14 Oct Can “Homeshoring” Compete With Offshoring?
As long ago as 2005 commentators were questioning whether “homeshoring” – the practice of establishing virtual shared service centres and call centres staffed with workers based at home – would take off and seriously rival offshoring as a strategy for reducing costs whilst maintaining services.
As is often the case, the industry hasn’t developed quite as predicted. Homeshoring hasn’t dented the rise of offshoring, even in the US where it is several steps ahead of the UK.
However, given the challenge the UK central government and local authorities have of cutting costs whilst maintaining UK and local employment, it may be that this solution may be about to get a massive boost.
There have already been a few working examples in the UK – BT offers homeshoring as part of it’s call centre solutions, and specialists such as Arise have entered from the US. Local authorities have put their toes in the water (for example with Boots in Nottingham), seeing the opportunity for enhancing opportunities for sections of the work force who have struggled to get conventional jobs.
And this is where the attractiveness of homeshoring really kicks in – the social benefits. Suppliers claim that a “virtual” centre can deliver savings of 20-30% compared with a conventional centre – which intuitively feels right and is comparable with the net benefits delivered by offshoring. They would also claim some service advantages – a “local” workforce with no cultural gap to bridge; well motivated people; enhanced flexibility to cope with peaks and troughs.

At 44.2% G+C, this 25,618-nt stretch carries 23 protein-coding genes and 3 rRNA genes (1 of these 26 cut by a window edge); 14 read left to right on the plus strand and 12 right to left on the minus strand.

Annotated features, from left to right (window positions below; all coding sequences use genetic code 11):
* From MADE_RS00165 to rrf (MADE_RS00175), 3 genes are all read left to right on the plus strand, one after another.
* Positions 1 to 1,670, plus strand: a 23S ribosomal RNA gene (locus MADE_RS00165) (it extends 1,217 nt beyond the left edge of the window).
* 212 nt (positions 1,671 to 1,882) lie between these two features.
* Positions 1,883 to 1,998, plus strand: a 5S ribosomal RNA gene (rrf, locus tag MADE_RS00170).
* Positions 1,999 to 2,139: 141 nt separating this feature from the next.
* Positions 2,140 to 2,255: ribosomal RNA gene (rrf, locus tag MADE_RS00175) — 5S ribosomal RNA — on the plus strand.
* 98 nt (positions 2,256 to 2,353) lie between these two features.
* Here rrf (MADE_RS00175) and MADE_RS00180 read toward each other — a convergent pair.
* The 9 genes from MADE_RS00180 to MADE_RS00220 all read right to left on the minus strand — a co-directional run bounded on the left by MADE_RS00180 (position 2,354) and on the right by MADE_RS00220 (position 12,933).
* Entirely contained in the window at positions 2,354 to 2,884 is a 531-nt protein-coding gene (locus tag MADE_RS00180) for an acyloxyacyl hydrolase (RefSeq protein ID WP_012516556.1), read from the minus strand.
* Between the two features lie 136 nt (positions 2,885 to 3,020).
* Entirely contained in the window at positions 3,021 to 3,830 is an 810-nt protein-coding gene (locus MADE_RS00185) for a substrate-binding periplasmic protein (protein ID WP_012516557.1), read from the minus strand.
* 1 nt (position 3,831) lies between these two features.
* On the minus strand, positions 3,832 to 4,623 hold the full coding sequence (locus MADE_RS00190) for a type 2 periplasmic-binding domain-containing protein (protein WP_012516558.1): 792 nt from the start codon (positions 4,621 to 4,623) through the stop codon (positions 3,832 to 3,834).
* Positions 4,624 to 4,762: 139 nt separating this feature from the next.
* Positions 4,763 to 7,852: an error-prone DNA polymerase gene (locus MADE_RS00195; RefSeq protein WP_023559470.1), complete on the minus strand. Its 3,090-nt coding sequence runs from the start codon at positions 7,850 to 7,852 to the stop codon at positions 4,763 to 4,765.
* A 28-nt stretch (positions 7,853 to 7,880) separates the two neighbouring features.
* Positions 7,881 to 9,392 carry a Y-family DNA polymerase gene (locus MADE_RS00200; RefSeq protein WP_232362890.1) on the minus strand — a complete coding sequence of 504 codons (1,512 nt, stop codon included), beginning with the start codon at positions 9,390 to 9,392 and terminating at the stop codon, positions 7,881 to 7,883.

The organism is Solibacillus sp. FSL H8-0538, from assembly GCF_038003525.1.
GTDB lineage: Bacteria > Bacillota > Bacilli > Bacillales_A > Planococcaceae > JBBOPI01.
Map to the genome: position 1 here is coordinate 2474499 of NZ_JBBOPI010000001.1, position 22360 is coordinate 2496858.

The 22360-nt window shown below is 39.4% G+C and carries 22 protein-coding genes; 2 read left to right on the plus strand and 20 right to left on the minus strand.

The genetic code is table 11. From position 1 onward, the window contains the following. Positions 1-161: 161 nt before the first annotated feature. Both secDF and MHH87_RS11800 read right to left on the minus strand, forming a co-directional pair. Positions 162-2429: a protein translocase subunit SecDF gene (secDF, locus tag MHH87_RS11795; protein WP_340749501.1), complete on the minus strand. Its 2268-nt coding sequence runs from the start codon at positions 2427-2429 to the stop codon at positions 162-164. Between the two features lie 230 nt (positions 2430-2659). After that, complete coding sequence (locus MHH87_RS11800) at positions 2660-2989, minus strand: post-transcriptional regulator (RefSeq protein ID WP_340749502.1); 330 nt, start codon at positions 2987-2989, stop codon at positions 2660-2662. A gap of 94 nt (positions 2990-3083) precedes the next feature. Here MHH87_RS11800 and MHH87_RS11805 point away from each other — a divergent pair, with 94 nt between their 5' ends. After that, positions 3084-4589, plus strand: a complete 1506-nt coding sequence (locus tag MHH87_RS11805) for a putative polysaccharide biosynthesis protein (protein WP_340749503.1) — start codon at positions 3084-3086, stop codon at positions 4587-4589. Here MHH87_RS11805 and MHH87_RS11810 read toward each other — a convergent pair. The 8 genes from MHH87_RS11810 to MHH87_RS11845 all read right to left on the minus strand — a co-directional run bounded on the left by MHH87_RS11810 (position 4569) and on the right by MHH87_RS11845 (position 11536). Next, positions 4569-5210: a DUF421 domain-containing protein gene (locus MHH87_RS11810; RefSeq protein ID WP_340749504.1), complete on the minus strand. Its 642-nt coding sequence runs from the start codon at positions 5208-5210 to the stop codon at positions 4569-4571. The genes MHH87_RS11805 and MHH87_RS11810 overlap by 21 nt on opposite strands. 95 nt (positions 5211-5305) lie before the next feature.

But the real advantage, as societies struggle to come to terms with the social consequences of the new austerity regimes being implemented in most advance economies, may well be the ability not only to retain jobs whilst cutting costs (a trick which has proved virtually impossible in the past) but also to create job opportunities for those who have effectively been denied them in the past because of the demands of travel or the constraints of conventional work hours. So opportunities may be created for mothers with young children; for the disabled; for those living in remote areas.
And combine that with the greenness of homeshoring – no commuting for a start – and one begins to wonder why this wouldn’t become a key lever of public policy going forward.
No doubt there are technical and managerial challenges, and homeshoring will only ever be one part of a solution. But there is a prima facie social and economic case for using this approach, and one I would expect the public sector in particular to grasp in the coming years.
About the author
Rick Simmonds is Managing Partner with Alsbridge plc, the award winning advisory company providing unbiased advice and assistance on sourcing and benchmarking initiatives. Rick can be contacted at firstname.lastname@example.org or on +44 (0)20 7242 0666.